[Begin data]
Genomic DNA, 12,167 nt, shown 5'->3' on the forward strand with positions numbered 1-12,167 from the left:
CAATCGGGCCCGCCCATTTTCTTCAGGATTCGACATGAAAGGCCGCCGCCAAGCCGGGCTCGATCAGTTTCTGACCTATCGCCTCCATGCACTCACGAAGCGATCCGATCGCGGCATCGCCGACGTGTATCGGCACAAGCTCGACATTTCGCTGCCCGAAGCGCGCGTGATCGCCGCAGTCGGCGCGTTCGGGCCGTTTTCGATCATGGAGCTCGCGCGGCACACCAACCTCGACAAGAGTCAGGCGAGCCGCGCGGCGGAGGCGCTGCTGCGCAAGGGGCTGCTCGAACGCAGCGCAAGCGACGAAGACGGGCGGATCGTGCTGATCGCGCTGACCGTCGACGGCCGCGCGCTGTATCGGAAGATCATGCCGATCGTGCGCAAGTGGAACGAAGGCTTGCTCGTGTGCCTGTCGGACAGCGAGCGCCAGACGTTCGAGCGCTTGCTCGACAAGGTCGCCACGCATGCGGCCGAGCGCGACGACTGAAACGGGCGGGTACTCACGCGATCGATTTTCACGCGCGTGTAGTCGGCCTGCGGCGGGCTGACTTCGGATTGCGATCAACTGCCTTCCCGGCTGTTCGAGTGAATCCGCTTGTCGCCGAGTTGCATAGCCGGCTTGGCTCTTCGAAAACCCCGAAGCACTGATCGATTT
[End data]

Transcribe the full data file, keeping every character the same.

Genomic DNA, 12,167 nt, shown 5'->3' on the forward strand with positions numbered 1-12,167 from the left:
CAATCGGGCCCGCCCATTTTCTTCAGGATTCGACATGAAAGGCCGCCGCCAAGCCGGGCTCGATCAGTTTCTGACCTATCGCCTCCATGCACTCACGAAGCGATCCGATCGCGGCATCGCCGACGTGTATCGGCACAAGCTCGACATTTCGCTGCCCGAAGCGCGCGTGATCGCCGCAGTCGGCGCGTTCGGGCCGTTTTCGATCATGGAGCTCGCGCGGCACACCAACCTCGACAAGAGTCAGGCGAGCCGCGCGGCGGAGGCGCTGCTGCGCAAGGGGCTGCTCGAACGCAGCGCAAGCGACGAAGACGGGCGGATCGTGCTGATCGCGCTGACCGTCGACGGCCGCGCGCTGTATCGGAAGATCATGCCGATCGTGCGCAAGTGGAACGAAGGCTTGCTCGTGTGCCTGTCGGACAGCGAGCGCCAGACGTTCGAGCGCTTGCTCGACAAGGTCGCCACGCATGCGGCCGAGCGCGACGACTGAAACGGGCGGGTACTCACGCGATCGATTTTCACGCGCGTGTAGTCGGCCTGCGGCGGGCTGACTTCGGATTGCGATCAACTGCCTTCCCGGCTGTTCGAGTGAATCCGCTTGTCGCCGAGTTGCATAGCCGGCTTGGCTCTTCGAAAACCCCGAAGCACTGATCGATTT